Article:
Goodrich Castle is one of the most well-preserved medieval castles in the UK. Located in the county of Herefordshire, this majestic Norman keep occupies a strategic position on a high outcrop overlooking the River Wye. It affords some wonderful views of the surrounding countryside and boasts a fascinating, eventful past.
Original Norman Fortification
Goodrich Castle was built after the Norman invasion of England. Although it’s not entirely clear who ordered its construction, many historians agree that Anglo-Saxon landowner, Godric of Mappestone, was chiefly responsible. This is based on records from 1101 which describe the fortification as ‘Godric’s Castle’
The original wooden fortification was reconstructed in the 12th century by Richard de Clare who turned it into a small, but robust stone keep. Further modifications were made by William Marshal, Earl of Pembroke, including the erection of a defensive stone wall which surrounded the existing structure.
The new border fortress helped secure the Welsh Marches – an ill-defined region running along the border between England and Wales – which were at the heart of savage border disputes between the two countries.
During this period, Welsh Prince, Llywelyn ap Gruffudd conducted numerous raids into English border territories with the Wye Valley and Goodrich bearing the brunt of his incursions
However, the castle was attacked just once in 1216, famously compelling Marshal to excuse himself form Henry III’s coronation feast to assist in its defence. Despite this, Goodrich Castle enjoyed a relatively peaceful existence until the English Civil War.
Expansion of Goodrich Castle
Nevertheless, the threat of invasion remained. So the castle was further expanded in the late 13th century by French nobleman William de Valance. The keep was updated with luxurious new living quarters, including an extended Great Hall and chapel.
These were contained in an inner shell and enclosed by stronger, more elaborate defences. Another line of outer defences were later added by De Valance’s son, Aymer in the early 13th century.
The castle’s dual purpose role as both a major dwelling and fortress was almost unheard of at the time and was considered a great success. Its ground-breaking design was highly influential with other major fortifications like Berkeley Castle following similar plans.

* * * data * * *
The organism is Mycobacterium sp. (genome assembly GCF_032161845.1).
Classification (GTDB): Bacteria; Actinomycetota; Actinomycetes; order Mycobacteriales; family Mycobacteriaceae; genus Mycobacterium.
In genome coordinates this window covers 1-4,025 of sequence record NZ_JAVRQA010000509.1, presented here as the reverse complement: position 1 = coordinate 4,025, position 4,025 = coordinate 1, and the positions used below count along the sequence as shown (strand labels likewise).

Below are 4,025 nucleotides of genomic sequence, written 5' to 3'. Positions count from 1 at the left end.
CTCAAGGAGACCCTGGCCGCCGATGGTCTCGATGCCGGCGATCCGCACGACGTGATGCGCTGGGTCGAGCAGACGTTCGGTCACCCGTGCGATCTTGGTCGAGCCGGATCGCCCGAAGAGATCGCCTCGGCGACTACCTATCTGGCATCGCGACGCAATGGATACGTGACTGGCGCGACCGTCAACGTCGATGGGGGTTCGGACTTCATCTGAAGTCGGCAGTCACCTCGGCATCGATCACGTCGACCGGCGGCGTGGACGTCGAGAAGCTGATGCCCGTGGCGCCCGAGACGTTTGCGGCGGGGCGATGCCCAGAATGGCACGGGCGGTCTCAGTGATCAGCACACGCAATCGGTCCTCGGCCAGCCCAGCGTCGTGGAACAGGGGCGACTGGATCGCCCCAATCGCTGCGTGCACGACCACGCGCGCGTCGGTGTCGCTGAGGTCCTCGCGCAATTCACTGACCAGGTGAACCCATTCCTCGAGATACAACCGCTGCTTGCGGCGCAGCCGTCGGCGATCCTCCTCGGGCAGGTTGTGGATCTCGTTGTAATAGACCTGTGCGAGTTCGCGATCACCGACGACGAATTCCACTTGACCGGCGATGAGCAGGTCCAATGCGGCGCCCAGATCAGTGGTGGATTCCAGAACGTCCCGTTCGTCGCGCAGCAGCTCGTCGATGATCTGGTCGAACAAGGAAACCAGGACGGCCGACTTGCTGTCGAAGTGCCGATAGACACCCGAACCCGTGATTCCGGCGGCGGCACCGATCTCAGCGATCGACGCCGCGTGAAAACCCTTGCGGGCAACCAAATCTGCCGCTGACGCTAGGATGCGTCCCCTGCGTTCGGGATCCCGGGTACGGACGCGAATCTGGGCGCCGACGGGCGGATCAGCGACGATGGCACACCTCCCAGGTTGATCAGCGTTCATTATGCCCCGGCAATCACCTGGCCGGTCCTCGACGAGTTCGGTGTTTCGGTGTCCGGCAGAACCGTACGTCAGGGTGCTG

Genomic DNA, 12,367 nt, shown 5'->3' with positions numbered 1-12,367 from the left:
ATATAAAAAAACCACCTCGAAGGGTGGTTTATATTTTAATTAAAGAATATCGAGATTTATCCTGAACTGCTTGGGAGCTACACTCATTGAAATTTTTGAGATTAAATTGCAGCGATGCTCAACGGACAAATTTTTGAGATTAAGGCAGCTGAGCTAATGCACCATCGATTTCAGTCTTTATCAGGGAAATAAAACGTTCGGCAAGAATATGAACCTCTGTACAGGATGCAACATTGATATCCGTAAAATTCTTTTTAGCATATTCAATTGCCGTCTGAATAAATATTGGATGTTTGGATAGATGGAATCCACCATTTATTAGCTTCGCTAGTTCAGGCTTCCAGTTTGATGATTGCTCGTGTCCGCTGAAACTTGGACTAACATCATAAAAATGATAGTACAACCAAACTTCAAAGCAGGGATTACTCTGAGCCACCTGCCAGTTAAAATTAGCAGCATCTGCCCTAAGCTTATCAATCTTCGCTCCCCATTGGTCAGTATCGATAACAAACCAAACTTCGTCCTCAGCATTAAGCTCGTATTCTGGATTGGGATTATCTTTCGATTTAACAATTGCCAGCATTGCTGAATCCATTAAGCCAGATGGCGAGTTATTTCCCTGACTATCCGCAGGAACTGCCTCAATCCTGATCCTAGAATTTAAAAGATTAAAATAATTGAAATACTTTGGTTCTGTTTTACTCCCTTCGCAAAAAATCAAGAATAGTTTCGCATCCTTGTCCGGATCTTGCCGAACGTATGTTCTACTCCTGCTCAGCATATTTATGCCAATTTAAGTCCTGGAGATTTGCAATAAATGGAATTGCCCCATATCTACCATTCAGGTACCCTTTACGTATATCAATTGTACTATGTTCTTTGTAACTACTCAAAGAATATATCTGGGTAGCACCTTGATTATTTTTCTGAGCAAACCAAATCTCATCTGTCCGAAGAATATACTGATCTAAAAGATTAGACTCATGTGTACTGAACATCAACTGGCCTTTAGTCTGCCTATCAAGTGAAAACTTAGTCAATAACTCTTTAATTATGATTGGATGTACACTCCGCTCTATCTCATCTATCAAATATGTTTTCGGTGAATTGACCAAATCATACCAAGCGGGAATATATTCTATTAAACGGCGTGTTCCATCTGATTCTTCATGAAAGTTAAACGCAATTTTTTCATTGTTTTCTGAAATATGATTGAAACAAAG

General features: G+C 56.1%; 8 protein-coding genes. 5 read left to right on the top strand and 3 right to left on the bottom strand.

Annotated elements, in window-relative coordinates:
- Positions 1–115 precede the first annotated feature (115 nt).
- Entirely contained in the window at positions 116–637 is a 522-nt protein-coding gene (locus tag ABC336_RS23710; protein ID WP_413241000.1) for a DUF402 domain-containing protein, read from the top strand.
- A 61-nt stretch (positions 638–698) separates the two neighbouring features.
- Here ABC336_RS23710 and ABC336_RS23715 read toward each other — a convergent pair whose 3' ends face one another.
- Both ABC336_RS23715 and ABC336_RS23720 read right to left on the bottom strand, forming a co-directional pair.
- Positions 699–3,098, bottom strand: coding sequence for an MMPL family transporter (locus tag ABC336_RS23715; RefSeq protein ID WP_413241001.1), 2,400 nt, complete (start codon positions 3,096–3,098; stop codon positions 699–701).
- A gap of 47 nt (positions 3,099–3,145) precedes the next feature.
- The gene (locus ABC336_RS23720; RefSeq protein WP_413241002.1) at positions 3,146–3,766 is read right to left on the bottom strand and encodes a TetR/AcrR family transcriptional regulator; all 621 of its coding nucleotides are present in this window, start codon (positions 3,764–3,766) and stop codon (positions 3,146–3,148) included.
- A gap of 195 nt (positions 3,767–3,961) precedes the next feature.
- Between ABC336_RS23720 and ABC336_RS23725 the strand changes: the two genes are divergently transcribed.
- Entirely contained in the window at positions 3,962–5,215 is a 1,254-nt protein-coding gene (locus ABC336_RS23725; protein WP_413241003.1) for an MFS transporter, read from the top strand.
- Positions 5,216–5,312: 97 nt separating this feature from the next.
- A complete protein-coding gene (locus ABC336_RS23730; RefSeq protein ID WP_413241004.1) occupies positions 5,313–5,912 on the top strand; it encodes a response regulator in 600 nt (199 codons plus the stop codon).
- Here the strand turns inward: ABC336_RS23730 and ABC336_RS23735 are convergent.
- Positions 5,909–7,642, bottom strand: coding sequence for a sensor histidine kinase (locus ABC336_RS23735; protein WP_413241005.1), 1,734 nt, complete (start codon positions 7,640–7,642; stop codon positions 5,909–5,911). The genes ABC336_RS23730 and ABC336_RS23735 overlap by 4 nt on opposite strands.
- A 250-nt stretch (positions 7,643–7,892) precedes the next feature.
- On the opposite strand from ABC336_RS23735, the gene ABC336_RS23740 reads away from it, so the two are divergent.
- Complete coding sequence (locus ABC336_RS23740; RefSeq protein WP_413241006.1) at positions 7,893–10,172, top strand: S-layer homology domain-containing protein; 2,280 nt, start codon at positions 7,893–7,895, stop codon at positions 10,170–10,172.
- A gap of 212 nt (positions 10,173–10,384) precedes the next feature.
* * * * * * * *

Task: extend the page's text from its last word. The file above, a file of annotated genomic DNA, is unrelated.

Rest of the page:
In the 15th century, the castle became seat of the powerful Talbot family and remained a deterrent against Welsh marauders. However, in 1404 the area was invaded once again with Gilbert, fifth Lord of Talbot playing a key role in repelling the attack and securing the castle.
Forfeiture to the Yorkists
During the War of the Roses, the Talbots supported the Lancastrians in their struggles against the Yorkists. Following the death of John Talbot in the Lancastrian defeat at Northampton in July 1460, the ownership of Goodrich was forfeited to Yorkist William Herbert. However, John’s namesake son later regained control of the castle after making his peace with Herbert.
By the 16th century, Goodrich Castle was being used less and less by the Talbots who favoured their more stylish London residences. But the fortress continued to serve as a judicial centre and well as a prison.
After Gilbert’s death in 1616, the ownership of Goodrich was passed to Henry Grey, heir to the earldom of Kent. He then let the castle to a variety of tenants including local attorney Richard Tyler, who became constable of Goodrich in 1632.
His family lived there for the next decade, making various renovations and alterations during their stay. Then, in 1643, Goodrich Castle became the scene of one of the most violent sieges of the English Civil War.
English Civil War
In 1642 armed conflict arose between the Parliamentarians and Royalists over the governance of England. As both sides fought for control of Herefordshire and the Welsh Marches, Goodrich Castle soon became central to the struggle.
Early in 1643 Tyler, along with the Earl of Stamford, garrisoned the castle in support of Parliament. But later that year, following attacks on nearby farm buildings by Royalists, Tyler withdrew to Gloucester. Thenceforth, the castle was occupied by soldiers loyal to the Crown and led by Sir Henry Lingen.
As the Royalist’s military situation worsened, south-west England became one of their few remaining strongholds. From Goodrich Castle, Lingen conducted numerous raids on Parliamentary forces in the vicinity.
In response, Parliamentarian commander Colonel John Birch marched south from his successful Siege of Hereford with the aim of finally stamping out Royalist resistance in the region.
His first act was to mount an attack on the castle’s stables. His soldiers set fire to the buildings and stole the horses, thus preventing Lingen from conducting any further raids. Then, three months later, Birch laid siege to the castle itself.
Goodrich Castle Siege
Although the medieval Goodrich Castle wasn’t really prepared for 17th century warfare, it occupied an excellent defensive position. Perhaps wisely, Birch therefore decided that a direct attack wasn’t terribly wise.
So he ordered his forces to lay trenches in preparation for artillery. Following an exchange of letters in which Birch plead vainly for Lingen’s surrender, the siege began.
The initial artillery volleys cut off the castle’s water supply with the exploding shells also destroying the courtyard cisterns, leaving the besieged Royalist troops to rely on the castle well for fresh water.